I caught up on some reading over the holidays. In particular, [begin link /who.staff.joanne.html]Joanne Cohoon[end link] sent me an article entitled "[begin link /pdf/Weinberger_IEEE.pdf]Just Ask! Why Surveyed Women Did Not Pursue IT Courses or Careers[end link]", by Catherine J. Weinberger. Although published in the Spring 2004 issue of the IEEE Technology and Society Magazine, it was new to me.
This brief paper concludes the Gender and IT Entrepreneurship project that we conducted for NCWIT with support from the Kauffman Foundation. In this final paper, we present a high-level overview of our four summaries of social science scholarship on women's underrepresentation and the conditions that promote women's success as IT entrepreneurs, and we conclude with suggestions for a research agenda.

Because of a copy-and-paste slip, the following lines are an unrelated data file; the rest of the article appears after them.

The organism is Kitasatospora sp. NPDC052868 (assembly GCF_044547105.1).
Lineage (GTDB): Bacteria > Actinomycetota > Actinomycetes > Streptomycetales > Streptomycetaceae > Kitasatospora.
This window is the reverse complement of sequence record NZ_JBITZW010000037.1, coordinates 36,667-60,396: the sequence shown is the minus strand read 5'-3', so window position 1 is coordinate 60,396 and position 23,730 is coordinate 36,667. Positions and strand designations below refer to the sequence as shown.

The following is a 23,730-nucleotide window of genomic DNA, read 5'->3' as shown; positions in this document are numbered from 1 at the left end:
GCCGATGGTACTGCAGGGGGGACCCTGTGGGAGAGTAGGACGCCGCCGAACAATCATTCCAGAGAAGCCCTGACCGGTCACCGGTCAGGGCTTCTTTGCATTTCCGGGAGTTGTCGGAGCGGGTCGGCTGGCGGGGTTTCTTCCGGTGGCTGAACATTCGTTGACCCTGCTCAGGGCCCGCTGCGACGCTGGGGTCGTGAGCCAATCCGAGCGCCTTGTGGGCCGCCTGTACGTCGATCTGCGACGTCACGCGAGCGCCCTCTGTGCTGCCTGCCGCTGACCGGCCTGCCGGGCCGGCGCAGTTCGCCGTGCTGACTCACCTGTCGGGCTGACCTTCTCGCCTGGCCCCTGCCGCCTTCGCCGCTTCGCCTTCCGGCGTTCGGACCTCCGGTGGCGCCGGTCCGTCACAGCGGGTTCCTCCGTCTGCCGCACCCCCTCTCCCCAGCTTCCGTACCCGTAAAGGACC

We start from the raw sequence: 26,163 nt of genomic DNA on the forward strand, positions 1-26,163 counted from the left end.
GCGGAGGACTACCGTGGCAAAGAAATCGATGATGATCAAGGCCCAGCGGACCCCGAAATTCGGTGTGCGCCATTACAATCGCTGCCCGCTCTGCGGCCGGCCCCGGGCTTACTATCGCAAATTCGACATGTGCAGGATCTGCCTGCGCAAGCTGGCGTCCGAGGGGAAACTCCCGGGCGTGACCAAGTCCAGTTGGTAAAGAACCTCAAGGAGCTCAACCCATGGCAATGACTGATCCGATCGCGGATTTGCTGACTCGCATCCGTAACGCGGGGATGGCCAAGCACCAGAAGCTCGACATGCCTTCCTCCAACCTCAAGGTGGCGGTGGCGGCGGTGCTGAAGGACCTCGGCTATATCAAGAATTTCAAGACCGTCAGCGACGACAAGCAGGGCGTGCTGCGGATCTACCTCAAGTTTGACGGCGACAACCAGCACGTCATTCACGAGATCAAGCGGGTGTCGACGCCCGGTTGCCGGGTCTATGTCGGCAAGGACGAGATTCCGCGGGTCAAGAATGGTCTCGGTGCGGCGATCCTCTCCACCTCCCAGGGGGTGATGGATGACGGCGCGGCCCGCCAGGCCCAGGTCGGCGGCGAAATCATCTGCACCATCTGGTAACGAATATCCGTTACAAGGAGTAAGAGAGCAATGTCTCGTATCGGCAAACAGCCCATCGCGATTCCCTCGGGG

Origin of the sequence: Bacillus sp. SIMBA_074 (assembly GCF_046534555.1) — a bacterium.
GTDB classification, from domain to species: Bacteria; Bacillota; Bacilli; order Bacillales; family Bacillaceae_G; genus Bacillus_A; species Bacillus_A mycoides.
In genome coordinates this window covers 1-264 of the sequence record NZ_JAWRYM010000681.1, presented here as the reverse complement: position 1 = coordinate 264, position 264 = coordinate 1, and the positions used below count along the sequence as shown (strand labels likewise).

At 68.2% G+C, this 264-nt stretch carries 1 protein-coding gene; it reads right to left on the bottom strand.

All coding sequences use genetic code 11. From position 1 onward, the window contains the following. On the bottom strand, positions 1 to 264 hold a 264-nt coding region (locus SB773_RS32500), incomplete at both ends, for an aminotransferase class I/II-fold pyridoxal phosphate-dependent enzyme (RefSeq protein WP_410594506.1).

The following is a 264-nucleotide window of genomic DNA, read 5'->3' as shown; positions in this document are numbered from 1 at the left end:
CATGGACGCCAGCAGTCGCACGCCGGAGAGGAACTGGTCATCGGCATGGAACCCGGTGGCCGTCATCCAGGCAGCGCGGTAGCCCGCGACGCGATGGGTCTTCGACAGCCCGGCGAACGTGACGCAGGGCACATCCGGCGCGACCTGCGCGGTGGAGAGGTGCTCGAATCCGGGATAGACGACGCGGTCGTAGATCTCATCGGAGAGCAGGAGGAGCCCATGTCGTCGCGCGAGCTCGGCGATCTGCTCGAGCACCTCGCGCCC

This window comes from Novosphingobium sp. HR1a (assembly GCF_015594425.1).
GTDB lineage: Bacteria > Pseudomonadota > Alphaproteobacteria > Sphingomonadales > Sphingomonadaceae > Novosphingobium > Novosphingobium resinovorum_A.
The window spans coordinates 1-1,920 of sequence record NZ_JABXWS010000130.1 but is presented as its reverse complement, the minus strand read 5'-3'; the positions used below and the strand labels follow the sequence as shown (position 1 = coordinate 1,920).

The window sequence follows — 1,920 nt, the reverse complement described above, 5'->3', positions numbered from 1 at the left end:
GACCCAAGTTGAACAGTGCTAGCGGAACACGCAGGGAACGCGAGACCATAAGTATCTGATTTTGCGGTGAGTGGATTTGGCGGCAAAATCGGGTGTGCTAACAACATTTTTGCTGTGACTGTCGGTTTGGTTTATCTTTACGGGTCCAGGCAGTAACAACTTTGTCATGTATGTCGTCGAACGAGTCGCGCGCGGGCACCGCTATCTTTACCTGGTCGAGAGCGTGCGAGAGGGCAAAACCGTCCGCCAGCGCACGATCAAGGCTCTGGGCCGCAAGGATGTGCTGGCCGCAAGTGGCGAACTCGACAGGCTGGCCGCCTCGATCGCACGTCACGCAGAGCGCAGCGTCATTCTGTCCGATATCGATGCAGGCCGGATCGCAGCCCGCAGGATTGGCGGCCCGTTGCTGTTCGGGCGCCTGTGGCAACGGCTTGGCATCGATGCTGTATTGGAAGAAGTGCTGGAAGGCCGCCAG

My mother always knew that the most effective way to get me to do something was not to force me. Commands like, "Clean your room," were never spoken. Instead, she made a challenge or a game out of any timeless chore. I had forgotten all about this indirect tactic until I participated in the recent NCWIT Practices Workshop in Redmond, Washington. Two things occurred to me as I listened to panelists and speakers throughout the day:
Thomas Friedman had an interesting piece in last week's NY Times about "Generation Q" – the generation of young people today whom he calls The Quiet Americans – and why they both impress and baffle him. Friedman explains that this is a generation imbued with an improbable sense of optimism and idealism, and yet it doesn't seem compelled by a commensurate level of activism.
I spent Tuesday and Wednesday last week at EmTech '07 -- the Emerging Technologies Conference at MIT -- a conference produced by Technology Review. The conference included an extraordinary number of interesting women, including the CTO of Xerox, and I was pleased to be a presenter at the event.